A lucky volunteer gets to release the miniature jewel, placed gently on an open palm. I could feel his tiny heart beating so fast it was just a vibration, "hummmmm." After a short time, zing! off he shot with stories about being abducted by aliens, with a band on his leg and white paint on his head to prove it.

Fifteen wondrous Rufous Hummingbirds were banded at Ava's over the course of two days. Several were this year's hatch, and the majority were males. Last year, 11 were banded, and 11 others had already been branded. One can only hope that these missing birds are nesting somewhere else...

 were If you are lucky to have hummers, clean and refill your hummer feeder 4:1 sugar water solution often so it's nice and clean for the newly fledged hummers and their hungry moms.

In addition to the hummers, once again, it's baby bird time at Ava's: DOWNY and HAIRY WOODPECKERS, PINE GROSBEAKS, BLACK-CAPPED CHICKADEES, TREE and VIOLET-GREEN SWALLOWS, SONG SPARROWS and RED-BREASTED NUTHATCHES. PINE SISKINS, which were rare this past winter, nested nearby. It was so nice to see and hear them again, with fledglings.

Another treat was a brief appearance of at least two CROSSBILLS. They flew off before I could identify the species, but WHITE-WINGED CROSSBILLS have been in the area for the past several weeks. Robin C reported the first RED CROSSBILLS of the year recently, over by the Seward Elementary School, so both species are in the area.

Stop by Ava's for a bird fix; it's just buzzing with action. If you can, please bring black oil sunflower seeds to help her keep up with all those hungry birds. She has found this to be the preferred food, summer and winter.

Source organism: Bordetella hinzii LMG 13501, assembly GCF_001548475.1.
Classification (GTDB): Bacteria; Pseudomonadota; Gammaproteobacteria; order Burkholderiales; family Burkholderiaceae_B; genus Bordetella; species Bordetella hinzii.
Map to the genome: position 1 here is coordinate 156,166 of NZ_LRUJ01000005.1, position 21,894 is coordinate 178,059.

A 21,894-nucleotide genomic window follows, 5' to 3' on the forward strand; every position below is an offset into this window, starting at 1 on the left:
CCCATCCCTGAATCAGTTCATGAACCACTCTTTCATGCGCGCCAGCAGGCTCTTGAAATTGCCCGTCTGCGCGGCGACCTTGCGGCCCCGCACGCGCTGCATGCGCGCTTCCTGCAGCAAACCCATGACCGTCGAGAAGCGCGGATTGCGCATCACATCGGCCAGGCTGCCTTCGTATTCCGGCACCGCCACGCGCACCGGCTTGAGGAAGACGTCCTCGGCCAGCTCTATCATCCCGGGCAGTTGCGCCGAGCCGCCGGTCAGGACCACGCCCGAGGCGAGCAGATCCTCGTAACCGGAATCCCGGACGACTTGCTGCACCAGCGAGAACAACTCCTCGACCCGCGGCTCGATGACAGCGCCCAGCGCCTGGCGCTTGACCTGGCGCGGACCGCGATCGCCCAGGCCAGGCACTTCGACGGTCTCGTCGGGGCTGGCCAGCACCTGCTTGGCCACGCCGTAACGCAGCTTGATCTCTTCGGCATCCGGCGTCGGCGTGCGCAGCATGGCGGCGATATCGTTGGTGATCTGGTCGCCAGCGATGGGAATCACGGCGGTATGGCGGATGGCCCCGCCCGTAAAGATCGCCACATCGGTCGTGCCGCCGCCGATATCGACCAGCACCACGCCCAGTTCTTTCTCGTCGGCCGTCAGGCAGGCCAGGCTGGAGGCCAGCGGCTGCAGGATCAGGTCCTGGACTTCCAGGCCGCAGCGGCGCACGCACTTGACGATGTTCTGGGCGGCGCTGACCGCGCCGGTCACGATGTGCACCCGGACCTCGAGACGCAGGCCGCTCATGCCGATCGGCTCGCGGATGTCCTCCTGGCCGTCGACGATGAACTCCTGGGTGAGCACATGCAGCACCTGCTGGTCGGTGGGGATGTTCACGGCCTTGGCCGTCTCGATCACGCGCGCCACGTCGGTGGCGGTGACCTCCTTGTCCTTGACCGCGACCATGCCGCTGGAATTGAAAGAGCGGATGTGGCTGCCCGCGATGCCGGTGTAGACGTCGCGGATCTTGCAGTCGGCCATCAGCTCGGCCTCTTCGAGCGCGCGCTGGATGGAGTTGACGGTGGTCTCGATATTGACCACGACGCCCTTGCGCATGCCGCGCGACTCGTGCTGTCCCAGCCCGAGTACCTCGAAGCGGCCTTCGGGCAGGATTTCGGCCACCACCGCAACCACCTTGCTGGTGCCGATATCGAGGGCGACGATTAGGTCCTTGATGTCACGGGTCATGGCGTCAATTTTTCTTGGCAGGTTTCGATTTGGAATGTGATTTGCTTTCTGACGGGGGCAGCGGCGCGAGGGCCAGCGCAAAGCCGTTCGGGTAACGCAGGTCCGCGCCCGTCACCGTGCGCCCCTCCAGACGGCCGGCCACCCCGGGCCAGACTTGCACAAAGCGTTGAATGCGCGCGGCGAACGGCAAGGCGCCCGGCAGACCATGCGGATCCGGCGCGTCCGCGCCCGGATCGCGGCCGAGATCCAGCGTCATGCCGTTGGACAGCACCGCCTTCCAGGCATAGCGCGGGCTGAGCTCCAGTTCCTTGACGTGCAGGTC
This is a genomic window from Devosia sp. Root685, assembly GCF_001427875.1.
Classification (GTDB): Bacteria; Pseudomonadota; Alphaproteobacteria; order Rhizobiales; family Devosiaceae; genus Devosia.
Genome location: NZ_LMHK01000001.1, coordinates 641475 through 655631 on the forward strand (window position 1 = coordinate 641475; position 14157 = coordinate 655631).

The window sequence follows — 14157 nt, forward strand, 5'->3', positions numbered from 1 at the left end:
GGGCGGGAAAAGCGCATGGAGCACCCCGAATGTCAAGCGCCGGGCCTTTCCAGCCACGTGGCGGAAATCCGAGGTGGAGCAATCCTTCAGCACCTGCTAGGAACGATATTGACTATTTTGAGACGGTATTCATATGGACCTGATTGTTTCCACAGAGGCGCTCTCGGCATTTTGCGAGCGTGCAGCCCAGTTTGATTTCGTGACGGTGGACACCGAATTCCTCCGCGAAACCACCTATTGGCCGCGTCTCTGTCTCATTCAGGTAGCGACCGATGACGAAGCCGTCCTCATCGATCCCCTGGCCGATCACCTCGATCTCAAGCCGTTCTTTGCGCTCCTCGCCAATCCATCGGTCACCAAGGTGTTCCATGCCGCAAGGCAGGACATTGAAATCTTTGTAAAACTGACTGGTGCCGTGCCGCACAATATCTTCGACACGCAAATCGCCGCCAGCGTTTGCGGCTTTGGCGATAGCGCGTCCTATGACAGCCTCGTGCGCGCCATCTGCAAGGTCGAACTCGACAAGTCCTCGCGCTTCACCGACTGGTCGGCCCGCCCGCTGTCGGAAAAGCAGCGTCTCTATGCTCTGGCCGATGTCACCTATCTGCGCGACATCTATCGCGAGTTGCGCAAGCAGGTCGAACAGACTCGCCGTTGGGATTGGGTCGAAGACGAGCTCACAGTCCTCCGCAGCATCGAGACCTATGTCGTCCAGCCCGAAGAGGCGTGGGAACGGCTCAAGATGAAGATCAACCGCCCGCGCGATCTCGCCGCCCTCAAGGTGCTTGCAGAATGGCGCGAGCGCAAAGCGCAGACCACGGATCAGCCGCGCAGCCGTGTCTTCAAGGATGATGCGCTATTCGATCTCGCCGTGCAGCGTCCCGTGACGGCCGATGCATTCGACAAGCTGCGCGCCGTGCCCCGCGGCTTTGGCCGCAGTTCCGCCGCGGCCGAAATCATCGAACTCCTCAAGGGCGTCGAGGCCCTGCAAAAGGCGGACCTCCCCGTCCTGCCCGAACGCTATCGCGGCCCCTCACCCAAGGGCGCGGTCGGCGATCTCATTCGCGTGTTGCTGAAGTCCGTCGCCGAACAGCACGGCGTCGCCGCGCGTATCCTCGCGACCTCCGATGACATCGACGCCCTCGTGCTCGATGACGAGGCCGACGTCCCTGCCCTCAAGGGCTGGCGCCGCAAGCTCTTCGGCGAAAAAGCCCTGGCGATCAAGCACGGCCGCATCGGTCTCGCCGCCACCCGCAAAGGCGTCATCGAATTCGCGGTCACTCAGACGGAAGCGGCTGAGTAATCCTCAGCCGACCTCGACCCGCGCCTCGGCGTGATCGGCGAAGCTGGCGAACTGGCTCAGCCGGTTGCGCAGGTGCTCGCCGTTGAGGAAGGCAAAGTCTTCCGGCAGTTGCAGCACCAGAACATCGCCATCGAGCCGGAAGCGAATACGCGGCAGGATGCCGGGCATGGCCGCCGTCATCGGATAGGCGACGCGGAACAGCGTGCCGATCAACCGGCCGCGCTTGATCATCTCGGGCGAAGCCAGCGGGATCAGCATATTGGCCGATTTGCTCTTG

Happy Birding!
Carol Griswold
Seward Sporadic Bird Report Reporter









Thursday, June 26, 2014 Arctic Tern fracas!

Seward, Alaska

Sunrise 4:34 am, sunset 11:26 pm, for a total day length of 18 hours and 25 minutes. Tomorrow will be 1 minute and 6 seconds shorter.

Cool cloudy weather continues with occasional sprinkles and sunshine, temps in the mid 50s. The forecast, if it is to be believed, is for 72º on Saturday with more sunshine on Sunday. We shall see!

It was a pleasure, as always, to watch the graceful ARCTIC TERNS today, full of moxie, zipping after BALD EAGLES and RAVENS like fighter jet escorts at the border.  One caught a rather impressive fish and paraded that fish around and around, crying exultantly, openly bragging, long after the poor fish was asphyxiated. I hope that eventually the tern remembered to haul it back to any chicks, waiting hungrily for delivery.

Another tern dove with a big splash and caught a minute fish, smaller than a chick snack. To my astonishment, another tern dove down and ATTACKED the fisher, grabbed one of its outer tail feathers with its strong red bill and pulled hard. The attacked tern struggled to fly away. Weighed down by the intruder, it almost went into the water. You can imagine the racket as both birds screamed, one in surprise and indignation, the other hurling bad, bad tern words. Maybe both were.

It was over in a trice; the attacker released the feathers and the victim flew free, feathers intact, still holding the tiny fish between its clenched bill. I have never witnessed a tern attack another tern. I cannot conceive why. Certainly, it wasn't because of the fish, which was no prize. Very puzzling. But what a drama!